Ten Other Fighter Archetypes, Plus One

Another D&D-related post, and a brief one on account of how I’m now a grad student with classes to teach as well as attend and a hundred pages of reading each week.

Over at The Dragon’s Flagon, Eric Treasure (if that’s his real name [dun dun dunn!]) has posted a couple lists of “archetypes” for lending variety to basic character classes: ways to differentiate one PC from the next through style and equipment rather than lists of variant classes with special rules. I was impressed with the “thief” list, but some things about the “fighter” list bothered me.

Why is the cultural designation of “barbarian” used at all? Why lump everything from ancient Greek marines to Vikings to classic pirates to the pirates’ enemies on HMS Bigwoodenship under the single rubric of “sailor” regardless of their fighting style? Why include “coward” at all when it’s so universal? Why single out the “black knight” when he’s simply an evil version of the classic knight, who is left out entirely in favor of the would-be knight “the gallant”? Why separate out “archer” when bows are generally going to be carried by foot soldiers, mounted soldiers (omitted) or hunters? Long story short, as you no doubt expected: I present an alternate list that feels more satisfying, along with a handful of culture-specific images (read as: stereotypes) as examples.

  1. The Ideal Knight – The classic chevalier or samurai model. Often inherits the position and enough money that they can afford the equipment and training — in any case will tend to be heavily equipped and trained. Prefers ritualized single combat, and will often at least pay lip service to a personal code of some kind, but in the end not afraid to make full use of their advantages and cut other people down where they stand. Possibly prone to questing. The Black Knight. The White Knight. The Samurai. The Warrior Monk. Hector. Achilles.
  2. The Simple Knight – As above, but not idealized. Simple knights have better equipment and training than the common man and can in theory hold their own in a fight, but in practice tend to be administrators and are more willing to talk things out or call for backup. The Poor Samurai. The Small-Town Sheriff. The Captain of the Watch.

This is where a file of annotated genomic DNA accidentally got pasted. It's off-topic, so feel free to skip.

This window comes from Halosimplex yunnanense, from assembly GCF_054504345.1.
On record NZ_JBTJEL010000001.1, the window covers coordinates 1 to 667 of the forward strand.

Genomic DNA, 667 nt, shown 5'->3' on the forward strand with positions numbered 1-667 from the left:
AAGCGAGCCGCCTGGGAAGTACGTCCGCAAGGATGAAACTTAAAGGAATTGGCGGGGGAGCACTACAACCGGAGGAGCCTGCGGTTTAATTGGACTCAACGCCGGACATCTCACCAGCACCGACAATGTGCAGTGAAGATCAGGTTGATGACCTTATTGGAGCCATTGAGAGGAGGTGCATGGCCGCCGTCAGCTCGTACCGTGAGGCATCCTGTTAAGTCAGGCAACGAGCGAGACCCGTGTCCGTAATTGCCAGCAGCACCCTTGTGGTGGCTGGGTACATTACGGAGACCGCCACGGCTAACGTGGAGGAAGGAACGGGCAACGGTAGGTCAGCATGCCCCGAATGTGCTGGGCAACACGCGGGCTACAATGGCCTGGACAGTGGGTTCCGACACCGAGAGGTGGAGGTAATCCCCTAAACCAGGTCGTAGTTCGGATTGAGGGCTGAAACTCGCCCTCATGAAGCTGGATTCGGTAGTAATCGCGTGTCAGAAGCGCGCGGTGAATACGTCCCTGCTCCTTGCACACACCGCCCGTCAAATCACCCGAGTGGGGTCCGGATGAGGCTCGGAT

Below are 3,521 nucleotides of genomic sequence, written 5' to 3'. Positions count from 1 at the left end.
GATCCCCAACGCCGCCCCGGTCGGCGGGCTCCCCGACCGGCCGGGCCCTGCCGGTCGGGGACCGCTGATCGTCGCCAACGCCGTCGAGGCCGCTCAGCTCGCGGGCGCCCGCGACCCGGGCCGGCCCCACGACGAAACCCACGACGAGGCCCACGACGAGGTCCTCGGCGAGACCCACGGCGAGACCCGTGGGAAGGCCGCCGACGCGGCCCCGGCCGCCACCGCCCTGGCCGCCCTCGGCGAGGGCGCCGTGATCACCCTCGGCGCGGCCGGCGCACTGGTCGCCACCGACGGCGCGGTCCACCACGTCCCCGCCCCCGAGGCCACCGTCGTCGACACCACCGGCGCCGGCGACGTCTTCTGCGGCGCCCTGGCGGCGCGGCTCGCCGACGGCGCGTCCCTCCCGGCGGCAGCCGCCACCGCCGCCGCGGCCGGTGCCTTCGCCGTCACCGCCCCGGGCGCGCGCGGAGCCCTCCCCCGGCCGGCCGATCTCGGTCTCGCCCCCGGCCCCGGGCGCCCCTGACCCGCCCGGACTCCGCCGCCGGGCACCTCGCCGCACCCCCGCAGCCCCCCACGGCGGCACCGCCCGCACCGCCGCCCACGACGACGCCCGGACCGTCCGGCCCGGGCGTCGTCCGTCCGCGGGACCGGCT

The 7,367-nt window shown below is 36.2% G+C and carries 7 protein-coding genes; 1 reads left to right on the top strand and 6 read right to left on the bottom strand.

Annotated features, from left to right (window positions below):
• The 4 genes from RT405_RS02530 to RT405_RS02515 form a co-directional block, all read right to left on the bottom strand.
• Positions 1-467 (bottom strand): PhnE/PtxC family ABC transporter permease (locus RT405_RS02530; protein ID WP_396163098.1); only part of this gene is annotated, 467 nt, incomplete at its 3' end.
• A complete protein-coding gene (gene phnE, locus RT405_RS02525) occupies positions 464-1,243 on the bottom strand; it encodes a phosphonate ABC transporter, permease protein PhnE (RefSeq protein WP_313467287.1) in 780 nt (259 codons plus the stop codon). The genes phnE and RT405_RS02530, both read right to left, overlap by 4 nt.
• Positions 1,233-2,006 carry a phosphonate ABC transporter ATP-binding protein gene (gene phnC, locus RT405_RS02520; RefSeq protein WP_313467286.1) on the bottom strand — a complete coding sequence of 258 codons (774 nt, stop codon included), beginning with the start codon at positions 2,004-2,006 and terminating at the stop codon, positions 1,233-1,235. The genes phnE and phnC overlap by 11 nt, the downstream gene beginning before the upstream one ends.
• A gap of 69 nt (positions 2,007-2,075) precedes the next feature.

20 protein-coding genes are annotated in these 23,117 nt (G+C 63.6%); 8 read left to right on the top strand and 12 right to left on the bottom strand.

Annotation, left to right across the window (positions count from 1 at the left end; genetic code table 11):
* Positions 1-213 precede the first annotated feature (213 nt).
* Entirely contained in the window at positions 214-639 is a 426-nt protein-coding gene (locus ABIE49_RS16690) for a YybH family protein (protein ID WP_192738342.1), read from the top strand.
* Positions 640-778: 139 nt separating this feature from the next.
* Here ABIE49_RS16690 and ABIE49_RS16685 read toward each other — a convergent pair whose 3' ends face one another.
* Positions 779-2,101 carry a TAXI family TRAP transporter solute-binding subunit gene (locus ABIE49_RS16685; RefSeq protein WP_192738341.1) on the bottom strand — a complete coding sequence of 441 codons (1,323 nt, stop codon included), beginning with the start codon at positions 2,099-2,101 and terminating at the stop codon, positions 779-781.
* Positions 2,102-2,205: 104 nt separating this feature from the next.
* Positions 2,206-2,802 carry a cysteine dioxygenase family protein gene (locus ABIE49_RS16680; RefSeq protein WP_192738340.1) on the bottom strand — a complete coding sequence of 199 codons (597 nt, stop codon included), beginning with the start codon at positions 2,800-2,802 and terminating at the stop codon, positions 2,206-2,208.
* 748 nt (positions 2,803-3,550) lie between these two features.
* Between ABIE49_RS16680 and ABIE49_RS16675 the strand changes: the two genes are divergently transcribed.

3. The Soldier – Part of a trained professional fighting force. The soldier can generally keep cool in a combat situation, and specializes in group tactics and maneuvers taking advantage of one kind of weapon, such as a pike, bow, shield and sword, etc., possibly with a backup weapon or two. Operates most comfortably in a group, in a hierarchy, with a certain level of jargon and signage or symbolism. The, um, the Soldier. The Palace Guard. The Bodyguard. The Janissary. The Mongol Horse-Archer. The Marine. The Legionary.
  4. The Perfectionist – Someone who has devoted their life to physical or martial excellence, often with a spiritual aspect. May focus on one weapon or learn to use a wide range of sometimes surprising tools. May know supporting skills like parkour. The Shaolin Monk. The Holy Assassin. The Fantasy Ninja. The Palace Master of Arms. Inigo Montoya. The Fastest Draw in the West.
  5. The Berserker – Probably has above-average combat training and a decent weapon, but the main feature of the Berserker is an altered state of consciousness. They tend to fight with simple ferocity, ignoring pain and any wound that doesn’t straight-out incapacitate them. The Viking Raider. The Ecstatic Warrior. The Savage Tribesman. The Crazed Junkie.
  6. The Brawler – Someone who happens to be good at fighting because they have gotten into a lot of fights. Will tend to have an idiosyncratic style or a preferred weapon derived (or made) from a common tool. May be in it for personal kicks, as part of a pugilistic culture, or just an asshole with poor interpersonal skills. The Prizefighter. The British/Irish Pub-Goer. The Gang Member. The Hoodlum. The Gladiator.